gnome-power-manager and processor wakeups

Powertop is a great tool. Is does however have some disadvantages:

  • ncurses GUI
  • You have to run it as root
  • It gives you hardcore suggestions that you have to do manually, which in turn disable bits of the desktop
  • You can only run one instance of powertop at a time, else you get crazy readings
  • There’s no shared library giving access to the data
  • It’s not extensible, so you can’t do much with the data

Now, it turns out the actual data processing code of powertop is pretty easy, sampling /proc/interrupts and /proc/timer_stats every few seconds and throwing away interrupts that are defered and that sort of thing.

In a couple of hundred lines of C, I’ve added this support to DeviceKit-power on a new DBus interface, and added a trivial GObject helper for applications to use.

Long term I want to get this functionality in gnome-system-monitor (it’s querying a simple DBus interface), as I think this data better fits there. gnome-power-statistics is just a handy module that already depends on DeviceKit-power.

As usual, comments and suggestions welcome.

DeviceKit-power latency control

We all know controlling latency is the best way to control power consumption and still have a usable system. Putting the processor into deeper sleep states saves power, but it takes longer to come back to running. On pretty much all devices it’s all a trade off between time and power.

org.freedesktop.DeviceKit.Power.Latency is a DBus interface implemented by DeviceKit-power. It allows applications to request target latencies, for example a couple of seconds CPU-DMA latency for an IM application, or a few hundred microseconds of network latency for a multiplayer game. The lowest value of each latency type is used for the userspace->kernel interface, and then what do do is left for the kernel drivers themselves.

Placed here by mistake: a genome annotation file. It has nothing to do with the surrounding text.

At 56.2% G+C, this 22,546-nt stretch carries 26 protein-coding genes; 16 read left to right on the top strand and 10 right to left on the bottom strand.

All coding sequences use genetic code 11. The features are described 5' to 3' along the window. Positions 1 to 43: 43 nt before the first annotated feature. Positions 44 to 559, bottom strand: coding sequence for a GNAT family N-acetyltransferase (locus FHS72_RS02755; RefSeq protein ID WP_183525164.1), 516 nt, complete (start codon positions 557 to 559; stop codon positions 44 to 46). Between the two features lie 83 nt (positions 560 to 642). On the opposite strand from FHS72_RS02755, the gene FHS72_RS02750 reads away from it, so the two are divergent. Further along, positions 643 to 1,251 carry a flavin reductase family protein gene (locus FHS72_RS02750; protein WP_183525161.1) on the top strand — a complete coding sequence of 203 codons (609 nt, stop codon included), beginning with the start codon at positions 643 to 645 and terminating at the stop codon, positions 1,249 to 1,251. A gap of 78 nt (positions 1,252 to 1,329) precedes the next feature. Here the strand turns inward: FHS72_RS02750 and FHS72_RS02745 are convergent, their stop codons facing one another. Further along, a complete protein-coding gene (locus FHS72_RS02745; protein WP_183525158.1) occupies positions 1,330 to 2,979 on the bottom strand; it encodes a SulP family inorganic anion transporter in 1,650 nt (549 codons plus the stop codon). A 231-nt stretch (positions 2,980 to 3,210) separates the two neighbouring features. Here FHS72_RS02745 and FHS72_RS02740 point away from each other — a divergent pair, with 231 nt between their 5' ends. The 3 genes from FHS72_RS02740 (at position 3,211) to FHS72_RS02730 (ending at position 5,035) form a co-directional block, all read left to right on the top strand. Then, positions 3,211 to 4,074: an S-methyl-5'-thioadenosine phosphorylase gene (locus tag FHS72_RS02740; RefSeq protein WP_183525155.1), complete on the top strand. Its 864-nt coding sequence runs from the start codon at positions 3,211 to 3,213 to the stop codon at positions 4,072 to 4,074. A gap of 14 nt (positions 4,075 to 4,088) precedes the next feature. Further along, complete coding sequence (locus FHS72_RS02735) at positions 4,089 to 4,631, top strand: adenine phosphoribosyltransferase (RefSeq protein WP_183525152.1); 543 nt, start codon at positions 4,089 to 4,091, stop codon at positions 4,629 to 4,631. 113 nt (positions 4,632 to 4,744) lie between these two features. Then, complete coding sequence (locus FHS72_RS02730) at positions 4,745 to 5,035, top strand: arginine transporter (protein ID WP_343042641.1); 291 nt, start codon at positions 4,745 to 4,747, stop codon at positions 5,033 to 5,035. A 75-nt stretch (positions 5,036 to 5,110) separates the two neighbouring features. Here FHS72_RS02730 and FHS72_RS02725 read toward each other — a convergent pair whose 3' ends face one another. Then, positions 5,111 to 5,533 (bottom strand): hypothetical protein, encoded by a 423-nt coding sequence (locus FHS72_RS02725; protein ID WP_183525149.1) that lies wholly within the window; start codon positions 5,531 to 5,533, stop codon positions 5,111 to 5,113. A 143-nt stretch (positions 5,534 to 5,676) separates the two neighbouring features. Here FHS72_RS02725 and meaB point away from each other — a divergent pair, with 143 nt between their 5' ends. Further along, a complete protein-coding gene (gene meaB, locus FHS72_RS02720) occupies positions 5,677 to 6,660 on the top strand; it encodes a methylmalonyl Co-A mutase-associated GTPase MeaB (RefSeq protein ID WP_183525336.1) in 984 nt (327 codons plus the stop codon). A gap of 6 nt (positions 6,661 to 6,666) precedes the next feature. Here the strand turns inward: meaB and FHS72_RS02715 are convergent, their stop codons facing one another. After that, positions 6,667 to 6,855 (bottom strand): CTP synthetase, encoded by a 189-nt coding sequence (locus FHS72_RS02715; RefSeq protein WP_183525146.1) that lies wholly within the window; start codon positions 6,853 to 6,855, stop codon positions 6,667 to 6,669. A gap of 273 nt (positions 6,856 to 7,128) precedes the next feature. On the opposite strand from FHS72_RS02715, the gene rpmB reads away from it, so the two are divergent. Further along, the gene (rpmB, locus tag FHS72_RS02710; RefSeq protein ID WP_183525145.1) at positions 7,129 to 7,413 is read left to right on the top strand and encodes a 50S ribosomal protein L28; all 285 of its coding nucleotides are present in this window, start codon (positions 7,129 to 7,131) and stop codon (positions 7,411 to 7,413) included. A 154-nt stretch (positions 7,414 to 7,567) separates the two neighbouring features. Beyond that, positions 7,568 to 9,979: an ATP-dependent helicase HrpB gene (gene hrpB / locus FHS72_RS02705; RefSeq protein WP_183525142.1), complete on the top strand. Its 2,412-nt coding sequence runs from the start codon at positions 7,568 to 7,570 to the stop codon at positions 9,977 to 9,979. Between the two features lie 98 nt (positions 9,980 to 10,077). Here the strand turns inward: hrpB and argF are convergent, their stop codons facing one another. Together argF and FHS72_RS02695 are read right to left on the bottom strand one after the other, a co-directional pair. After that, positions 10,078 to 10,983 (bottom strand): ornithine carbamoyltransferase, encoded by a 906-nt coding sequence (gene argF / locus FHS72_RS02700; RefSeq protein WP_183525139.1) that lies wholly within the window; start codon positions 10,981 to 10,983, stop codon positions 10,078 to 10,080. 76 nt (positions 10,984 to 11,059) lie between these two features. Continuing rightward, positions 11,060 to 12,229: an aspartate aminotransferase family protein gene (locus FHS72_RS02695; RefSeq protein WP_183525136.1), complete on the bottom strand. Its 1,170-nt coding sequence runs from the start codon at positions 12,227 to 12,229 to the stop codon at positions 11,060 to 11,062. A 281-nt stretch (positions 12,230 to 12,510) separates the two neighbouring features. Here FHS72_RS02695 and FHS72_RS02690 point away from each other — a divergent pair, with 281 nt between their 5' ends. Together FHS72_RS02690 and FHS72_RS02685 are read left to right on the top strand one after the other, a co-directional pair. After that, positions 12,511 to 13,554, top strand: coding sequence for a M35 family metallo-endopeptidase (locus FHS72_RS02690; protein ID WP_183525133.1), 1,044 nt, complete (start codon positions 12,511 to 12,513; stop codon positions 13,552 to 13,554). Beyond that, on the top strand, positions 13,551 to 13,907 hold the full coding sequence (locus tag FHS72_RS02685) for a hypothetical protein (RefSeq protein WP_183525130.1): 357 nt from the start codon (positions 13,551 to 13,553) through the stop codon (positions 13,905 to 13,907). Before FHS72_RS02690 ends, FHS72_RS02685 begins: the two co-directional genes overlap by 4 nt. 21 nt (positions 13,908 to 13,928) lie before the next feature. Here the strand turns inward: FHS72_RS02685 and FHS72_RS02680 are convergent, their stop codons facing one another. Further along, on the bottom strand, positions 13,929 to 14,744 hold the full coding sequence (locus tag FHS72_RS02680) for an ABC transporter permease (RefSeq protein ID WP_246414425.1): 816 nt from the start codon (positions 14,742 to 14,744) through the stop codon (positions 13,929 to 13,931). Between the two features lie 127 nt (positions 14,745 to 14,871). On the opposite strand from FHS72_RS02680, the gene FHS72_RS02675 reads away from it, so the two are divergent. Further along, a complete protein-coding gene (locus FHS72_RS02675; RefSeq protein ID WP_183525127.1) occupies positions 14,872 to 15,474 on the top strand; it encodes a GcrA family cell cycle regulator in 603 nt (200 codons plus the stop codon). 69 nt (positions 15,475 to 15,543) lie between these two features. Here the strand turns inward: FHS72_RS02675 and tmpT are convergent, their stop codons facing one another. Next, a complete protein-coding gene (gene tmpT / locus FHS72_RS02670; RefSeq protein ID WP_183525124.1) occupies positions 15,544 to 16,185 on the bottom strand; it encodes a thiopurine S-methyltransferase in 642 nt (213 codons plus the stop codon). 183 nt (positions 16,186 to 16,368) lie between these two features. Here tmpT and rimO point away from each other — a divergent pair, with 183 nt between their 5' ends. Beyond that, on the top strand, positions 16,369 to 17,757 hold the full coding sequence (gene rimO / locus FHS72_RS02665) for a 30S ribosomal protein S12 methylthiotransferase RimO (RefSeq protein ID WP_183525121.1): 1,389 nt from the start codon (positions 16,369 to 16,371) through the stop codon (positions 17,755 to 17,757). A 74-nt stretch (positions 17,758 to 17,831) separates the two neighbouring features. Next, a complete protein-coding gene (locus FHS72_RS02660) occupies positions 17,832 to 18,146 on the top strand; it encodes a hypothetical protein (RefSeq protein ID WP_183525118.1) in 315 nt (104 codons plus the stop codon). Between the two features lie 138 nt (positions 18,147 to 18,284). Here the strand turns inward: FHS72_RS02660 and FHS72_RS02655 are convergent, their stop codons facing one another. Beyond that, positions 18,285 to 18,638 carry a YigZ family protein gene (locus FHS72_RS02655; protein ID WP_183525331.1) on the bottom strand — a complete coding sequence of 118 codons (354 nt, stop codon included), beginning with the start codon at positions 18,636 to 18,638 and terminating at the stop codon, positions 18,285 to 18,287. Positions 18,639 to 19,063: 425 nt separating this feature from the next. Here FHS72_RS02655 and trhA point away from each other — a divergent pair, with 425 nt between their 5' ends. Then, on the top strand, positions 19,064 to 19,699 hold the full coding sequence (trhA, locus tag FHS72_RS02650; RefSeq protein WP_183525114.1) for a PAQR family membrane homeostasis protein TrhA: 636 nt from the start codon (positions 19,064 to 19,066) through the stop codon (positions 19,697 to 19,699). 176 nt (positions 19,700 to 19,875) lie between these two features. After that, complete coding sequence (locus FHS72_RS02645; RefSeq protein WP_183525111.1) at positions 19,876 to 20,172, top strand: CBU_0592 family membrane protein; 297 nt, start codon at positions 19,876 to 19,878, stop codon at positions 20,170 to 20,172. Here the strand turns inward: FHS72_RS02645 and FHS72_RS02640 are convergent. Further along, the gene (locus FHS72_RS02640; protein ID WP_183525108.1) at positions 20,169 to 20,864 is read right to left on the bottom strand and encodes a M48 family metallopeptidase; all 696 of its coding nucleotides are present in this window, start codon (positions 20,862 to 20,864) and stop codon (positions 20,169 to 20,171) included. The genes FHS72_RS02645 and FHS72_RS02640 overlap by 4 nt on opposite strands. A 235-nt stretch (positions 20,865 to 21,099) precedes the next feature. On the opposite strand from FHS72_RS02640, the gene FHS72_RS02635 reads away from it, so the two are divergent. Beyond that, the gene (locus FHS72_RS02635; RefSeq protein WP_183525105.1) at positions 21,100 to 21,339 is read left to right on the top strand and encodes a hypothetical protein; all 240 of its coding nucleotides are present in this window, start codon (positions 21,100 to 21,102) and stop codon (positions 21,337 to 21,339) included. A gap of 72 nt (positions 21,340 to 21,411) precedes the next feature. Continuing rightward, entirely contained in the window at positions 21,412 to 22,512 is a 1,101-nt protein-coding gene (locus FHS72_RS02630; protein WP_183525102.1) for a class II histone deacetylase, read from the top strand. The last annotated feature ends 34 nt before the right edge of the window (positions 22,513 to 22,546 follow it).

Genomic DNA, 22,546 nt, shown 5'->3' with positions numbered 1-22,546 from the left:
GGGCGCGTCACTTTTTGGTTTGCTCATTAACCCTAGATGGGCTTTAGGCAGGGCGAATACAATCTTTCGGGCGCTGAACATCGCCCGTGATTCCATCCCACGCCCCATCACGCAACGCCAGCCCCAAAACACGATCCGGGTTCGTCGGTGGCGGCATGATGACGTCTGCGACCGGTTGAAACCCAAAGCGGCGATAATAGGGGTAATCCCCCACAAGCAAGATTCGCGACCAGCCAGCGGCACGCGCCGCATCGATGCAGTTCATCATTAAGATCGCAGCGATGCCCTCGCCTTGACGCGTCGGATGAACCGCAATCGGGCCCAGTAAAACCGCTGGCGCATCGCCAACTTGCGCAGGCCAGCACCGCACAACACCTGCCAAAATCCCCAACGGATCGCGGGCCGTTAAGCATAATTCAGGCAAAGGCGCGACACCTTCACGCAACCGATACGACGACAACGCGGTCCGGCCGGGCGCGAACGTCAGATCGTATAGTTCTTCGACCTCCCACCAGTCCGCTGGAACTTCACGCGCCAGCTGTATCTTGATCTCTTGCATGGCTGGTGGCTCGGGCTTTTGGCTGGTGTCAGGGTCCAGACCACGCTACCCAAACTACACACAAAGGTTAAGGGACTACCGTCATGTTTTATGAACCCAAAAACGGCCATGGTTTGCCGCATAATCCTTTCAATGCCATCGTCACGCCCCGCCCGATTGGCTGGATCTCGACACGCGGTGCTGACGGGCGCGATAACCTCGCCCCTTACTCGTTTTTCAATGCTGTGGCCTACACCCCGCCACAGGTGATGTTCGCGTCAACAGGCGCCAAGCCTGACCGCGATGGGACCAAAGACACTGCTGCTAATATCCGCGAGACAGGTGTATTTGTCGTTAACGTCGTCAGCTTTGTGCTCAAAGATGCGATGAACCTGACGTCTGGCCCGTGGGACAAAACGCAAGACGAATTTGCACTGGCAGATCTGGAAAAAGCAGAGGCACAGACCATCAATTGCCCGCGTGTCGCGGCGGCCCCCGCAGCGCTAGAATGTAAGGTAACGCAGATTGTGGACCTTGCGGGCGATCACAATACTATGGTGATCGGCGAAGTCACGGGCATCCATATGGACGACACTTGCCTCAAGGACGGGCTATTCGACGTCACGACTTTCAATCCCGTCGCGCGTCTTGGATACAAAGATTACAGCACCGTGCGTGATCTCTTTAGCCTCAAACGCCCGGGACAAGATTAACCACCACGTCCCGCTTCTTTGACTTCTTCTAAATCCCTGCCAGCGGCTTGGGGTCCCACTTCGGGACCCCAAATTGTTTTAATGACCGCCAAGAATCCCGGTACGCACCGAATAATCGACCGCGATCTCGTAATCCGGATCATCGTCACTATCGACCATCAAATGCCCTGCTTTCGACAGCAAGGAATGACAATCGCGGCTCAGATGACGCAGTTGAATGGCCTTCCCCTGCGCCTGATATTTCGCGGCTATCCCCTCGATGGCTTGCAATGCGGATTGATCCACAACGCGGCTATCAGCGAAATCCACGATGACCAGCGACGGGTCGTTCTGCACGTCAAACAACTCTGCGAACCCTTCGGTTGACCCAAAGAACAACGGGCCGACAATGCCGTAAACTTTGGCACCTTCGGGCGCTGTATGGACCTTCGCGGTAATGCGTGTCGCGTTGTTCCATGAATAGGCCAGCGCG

Use cases:

  • I want my IM application to request 0.5s latency for messages
  • I’m running an OpenGL simulation and want maximum performance, even on battery
  • I’m running an SQL server for a credit card company, and want the server to request low latency CPU and network as any delay costs money
  • I’m an admin, and want to change the power consumption vs. latency from cron scripts so it uses high latency during the night for maximum power saving, and low latency during business hours.
  • I want high throughput when copying files, but want low throughput for downloading updates in the background.
  • I want my power manager to set all latencies to lowest when on AC power
  • I don’t want my users messing with latency settings
  • I’m and admin and I want to be able to override all latency settings on my machines

Now, I want to build a system-activated service to manage this, so people that don’t care don’t have an extra process running. We can use PolicyKit to control all the authentication, and build up a service for applications and admins to use. This will be suitable for system services and desktop applications.

Why don’t applications use the PMQoS interface directly? Well, by providing a framework we can override requests by admin policy, and also control requests. You also can’t set latencies unless you’re the root user, which is not suitable for the desktop use case.

I’ve put an interface file up here.

Comments? Suggestions? Thanks.